Welcome to the Romanian countryside! Sarah and I spent the weekend in with our friends, Lucia and Cristi, and their families for a hram in the village of Lunca Moldovei. I'm still not quite sure what "hram" means, but from my experience it's a lot of cooking, eating, drinking, dancing and conversing (in Romanian of course).


As for the animal slaughtering, I consider this an easing into Christmas, where the tradition is to slaughter and roast a full size pig. I hear that the pig is going to be enormous. Don't forget Easter either, where we'll be eating fresh mutton (sheep) and goat.

This weekend we heard that you should not participate in the killing of an animal if you're going to be upset by it. This isn't for your benefit, but for the animal's. According to Romanians, your sadness will prolong the agony and death of the animal. Many members of the family have never even seen a chicken killed - they have always made sure they're somewhere else when it happens.

One of the coolest things about helping to clean the chicken was that there were eggs in there! There was one ready to be laid, with a hard shell. That one was taken out to fry up for dinner. There were a bunch of other ones in various stages of "doneness." They were bright red and soft, as though they were made of blood. I was pretty surprised to find that we just left them attached to the carcass when we threw it into the soup. We also tossed in the head (minus the beak), liver, neck, feet, heart, and stomach (aka gizzard). I was lucky enough not to find a chicken head in my soup, but I did get a heart and part of the gizzard. Sorry for the joke, but it really did taste like chicken!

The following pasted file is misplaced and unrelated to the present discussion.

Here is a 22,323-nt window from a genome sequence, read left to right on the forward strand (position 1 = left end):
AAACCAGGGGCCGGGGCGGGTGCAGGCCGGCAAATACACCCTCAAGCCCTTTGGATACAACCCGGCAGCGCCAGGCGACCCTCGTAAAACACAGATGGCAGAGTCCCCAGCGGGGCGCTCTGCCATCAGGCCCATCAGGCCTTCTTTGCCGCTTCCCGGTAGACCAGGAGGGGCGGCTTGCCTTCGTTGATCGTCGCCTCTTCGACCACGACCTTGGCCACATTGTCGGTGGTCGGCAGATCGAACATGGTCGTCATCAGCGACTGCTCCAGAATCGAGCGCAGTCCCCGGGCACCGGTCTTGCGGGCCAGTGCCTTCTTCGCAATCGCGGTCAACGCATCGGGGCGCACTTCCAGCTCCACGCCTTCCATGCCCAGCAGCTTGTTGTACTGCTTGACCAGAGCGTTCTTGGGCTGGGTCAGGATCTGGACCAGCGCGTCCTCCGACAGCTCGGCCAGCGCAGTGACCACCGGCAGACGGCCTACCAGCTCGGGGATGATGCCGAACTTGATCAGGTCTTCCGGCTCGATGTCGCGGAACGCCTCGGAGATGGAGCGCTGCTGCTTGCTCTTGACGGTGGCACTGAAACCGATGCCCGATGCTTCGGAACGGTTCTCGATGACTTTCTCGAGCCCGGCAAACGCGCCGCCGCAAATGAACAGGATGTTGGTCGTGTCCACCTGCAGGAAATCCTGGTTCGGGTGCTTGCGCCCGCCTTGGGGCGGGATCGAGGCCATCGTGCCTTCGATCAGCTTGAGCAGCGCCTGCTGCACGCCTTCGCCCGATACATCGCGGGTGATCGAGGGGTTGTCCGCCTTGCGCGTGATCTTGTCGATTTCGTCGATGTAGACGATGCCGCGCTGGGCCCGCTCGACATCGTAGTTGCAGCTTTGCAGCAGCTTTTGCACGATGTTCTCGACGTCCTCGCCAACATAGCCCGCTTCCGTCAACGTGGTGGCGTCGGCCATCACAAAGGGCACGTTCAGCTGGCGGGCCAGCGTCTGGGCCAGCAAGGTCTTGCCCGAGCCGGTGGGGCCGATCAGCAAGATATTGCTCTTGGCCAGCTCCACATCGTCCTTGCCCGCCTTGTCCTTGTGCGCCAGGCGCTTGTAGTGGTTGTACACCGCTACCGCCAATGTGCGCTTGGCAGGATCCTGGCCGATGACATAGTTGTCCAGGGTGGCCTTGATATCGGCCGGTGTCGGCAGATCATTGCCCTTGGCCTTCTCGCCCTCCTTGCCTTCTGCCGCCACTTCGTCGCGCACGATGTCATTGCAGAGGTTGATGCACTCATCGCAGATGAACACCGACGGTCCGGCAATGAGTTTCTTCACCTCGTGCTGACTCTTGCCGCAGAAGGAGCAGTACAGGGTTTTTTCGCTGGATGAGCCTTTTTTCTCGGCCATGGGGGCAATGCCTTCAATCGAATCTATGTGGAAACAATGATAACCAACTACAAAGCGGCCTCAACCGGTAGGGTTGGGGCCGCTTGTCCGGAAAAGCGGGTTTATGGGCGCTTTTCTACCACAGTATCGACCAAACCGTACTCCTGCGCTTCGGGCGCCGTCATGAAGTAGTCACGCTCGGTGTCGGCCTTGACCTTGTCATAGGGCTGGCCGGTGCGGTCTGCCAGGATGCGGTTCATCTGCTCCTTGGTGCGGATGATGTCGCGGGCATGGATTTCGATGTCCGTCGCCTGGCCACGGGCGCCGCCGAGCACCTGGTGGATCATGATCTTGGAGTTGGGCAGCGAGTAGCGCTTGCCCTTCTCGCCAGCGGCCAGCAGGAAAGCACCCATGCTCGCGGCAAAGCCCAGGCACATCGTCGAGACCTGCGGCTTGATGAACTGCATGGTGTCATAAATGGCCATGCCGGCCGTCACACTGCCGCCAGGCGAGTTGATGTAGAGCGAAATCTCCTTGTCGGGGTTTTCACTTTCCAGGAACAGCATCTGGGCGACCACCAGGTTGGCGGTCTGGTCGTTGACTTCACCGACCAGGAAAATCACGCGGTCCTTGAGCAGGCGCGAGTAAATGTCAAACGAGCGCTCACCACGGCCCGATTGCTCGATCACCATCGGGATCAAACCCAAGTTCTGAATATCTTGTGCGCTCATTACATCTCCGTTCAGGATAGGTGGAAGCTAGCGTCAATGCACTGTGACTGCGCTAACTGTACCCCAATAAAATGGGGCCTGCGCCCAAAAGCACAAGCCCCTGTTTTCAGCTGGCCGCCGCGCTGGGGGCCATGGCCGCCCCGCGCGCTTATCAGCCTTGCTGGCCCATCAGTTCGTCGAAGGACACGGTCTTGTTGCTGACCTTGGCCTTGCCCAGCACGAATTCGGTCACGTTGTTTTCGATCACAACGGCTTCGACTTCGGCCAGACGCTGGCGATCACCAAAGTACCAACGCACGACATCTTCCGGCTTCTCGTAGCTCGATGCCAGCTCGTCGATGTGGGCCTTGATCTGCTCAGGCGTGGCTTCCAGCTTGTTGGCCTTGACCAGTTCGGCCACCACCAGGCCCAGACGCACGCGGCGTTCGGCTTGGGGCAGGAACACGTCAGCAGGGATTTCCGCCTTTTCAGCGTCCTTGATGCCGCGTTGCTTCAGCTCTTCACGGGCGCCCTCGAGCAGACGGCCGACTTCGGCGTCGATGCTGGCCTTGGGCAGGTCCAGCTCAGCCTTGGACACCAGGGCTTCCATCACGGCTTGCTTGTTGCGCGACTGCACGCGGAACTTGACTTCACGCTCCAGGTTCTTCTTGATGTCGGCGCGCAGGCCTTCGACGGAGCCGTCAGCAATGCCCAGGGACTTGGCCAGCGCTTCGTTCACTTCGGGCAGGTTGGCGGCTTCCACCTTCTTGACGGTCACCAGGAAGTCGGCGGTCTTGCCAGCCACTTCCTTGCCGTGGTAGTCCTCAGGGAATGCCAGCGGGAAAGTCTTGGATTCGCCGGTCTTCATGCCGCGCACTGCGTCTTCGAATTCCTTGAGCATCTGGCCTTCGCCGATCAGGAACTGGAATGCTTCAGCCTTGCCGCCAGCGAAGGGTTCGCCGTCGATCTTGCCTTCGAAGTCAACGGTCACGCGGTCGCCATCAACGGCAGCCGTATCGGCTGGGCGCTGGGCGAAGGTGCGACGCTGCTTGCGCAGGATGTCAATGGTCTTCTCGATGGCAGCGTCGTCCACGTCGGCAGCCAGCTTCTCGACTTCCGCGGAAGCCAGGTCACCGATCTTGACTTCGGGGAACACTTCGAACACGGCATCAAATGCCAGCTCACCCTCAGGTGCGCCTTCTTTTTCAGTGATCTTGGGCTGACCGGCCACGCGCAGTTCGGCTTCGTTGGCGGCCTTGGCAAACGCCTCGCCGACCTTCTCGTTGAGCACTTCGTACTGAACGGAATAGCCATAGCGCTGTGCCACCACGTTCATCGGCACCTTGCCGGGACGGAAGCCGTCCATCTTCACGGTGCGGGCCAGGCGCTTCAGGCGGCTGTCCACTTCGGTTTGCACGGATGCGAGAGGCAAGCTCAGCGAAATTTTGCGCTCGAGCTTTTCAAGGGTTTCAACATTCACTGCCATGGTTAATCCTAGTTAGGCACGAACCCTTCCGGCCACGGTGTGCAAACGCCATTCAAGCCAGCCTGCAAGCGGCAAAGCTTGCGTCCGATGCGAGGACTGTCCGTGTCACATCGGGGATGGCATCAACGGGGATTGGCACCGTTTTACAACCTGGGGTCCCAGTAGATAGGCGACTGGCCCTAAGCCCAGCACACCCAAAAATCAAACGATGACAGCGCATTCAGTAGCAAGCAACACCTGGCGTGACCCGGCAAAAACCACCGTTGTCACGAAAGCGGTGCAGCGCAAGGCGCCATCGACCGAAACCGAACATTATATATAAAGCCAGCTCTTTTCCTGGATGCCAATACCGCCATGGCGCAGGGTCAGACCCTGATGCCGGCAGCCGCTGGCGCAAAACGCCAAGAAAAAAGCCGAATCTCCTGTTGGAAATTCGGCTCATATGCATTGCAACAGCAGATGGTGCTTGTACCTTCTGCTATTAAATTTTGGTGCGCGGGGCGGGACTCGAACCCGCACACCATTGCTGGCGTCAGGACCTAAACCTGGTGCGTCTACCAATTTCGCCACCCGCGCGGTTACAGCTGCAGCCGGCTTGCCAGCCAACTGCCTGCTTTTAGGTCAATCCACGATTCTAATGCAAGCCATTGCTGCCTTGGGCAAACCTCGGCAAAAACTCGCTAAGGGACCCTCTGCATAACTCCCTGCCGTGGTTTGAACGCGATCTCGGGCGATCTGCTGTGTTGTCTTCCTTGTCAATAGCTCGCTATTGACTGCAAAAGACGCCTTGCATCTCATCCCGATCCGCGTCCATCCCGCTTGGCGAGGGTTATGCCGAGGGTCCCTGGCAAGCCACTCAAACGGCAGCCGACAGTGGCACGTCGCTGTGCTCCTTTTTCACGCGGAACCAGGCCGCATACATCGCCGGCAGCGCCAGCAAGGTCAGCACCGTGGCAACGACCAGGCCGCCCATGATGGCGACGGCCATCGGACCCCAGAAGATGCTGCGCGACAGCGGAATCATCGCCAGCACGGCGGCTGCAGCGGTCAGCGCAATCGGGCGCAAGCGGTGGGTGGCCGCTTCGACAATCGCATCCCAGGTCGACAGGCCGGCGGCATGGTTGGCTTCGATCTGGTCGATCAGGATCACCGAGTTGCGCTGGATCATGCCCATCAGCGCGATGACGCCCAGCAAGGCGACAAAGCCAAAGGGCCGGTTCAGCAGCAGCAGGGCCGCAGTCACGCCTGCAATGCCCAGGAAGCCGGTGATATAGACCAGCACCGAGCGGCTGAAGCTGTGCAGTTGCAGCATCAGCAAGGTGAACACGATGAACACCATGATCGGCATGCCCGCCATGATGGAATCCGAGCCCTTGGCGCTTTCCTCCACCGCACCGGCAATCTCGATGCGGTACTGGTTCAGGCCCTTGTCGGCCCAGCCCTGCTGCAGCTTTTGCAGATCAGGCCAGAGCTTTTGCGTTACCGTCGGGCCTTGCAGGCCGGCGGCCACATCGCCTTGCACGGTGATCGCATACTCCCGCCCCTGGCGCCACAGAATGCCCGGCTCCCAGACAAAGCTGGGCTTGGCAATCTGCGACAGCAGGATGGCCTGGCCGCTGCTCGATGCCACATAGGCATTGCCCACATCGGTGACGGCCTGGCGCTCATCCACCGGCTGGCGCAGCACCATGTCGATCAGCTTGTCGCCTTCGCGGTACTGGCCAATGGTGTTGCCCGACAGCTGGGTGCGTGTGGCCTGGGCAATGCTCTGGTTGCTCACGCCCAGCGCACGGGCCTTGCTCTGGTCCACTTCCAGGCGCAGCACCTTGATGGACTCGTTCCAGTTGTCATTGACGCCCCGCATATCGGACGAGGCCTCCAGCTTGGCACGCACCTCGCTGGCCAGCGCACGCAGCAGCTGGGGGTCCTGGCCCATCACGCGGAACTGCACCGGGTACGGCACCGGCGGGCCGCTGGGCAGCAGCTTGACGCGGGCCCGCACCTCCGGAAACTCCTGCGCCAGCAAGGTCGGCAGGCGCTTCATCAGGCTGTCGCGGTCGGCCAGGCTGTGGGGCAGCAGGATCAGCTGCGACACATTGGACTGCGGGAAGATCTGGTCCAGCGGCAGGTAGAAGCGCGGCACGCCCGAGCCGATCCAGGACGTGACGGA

As promised, we ate all four of the rabbits the next day. Lucia's brother, Vali, seasoned them and roasted them on a rotisserie over an open fire. All table manners disappeared when the rabbits were ready. A hoard of people literally tore off chunks with their fingers, swore at the heat of the meat, and smiled from ear to ear when they finally got a taste.

We cooked all of the food in a tiny room separate from the house, which they called the kitchen. The kitchen had no running water in it, even though there was running water in the house. Even though it was called the kitchen there was a bed in there, where people came to chit chat or to rest between some cooking task. Since the door was constantly being opened and closed, everyone was clothed in tons of layers and stocking caps while they cooked.

Sarah Bundled Up in the Kitchen

Everything is cooked on a huge wood stove, called a soba. There was a metal plate right above the fire where you could add or remove rings to expose a pot directly to the flames. I think this helped to regulate the temperature on the food. Despite the primitive way to regulate the temperature, I never saw any of the food burn, whereas we burn stuff on our gas stove at home pretty much daily.

There was also a huge ceramic tile section on the soba that warmed the room. Many of the Peace Corps volunteers here use a soba to heat their homes. As for us, we just turn a knob and our radiators get hot. Posh Corps!

We learned a few subtleties of the language while we were there. For example, to get a cat out of the room you yell "câț" (which sounds like a mixture between "cuts" and "kits", and you have to really pronounce that last 's' like cutssss). But to get a chicken out of the room you yell "huș" (which sounds like "whoosh"). There's another word to get a dog out, but I liked the dog so I didn't use it much, and forgot what it was! There are also three completely different words to get these animals to come to you. I'm almost positive these are specific to Moldova. What a language!

Drumul cu Ceață

The weekend was exhausting. And absolutely fantastic. This really is the kind of experience that we dreamed of when we decided to join the Peace Corps way back when. We're still learning new things about the culture, the language and the people of Romania every day, and we've still got almost two years to go. Who knows what treasures we'll discover!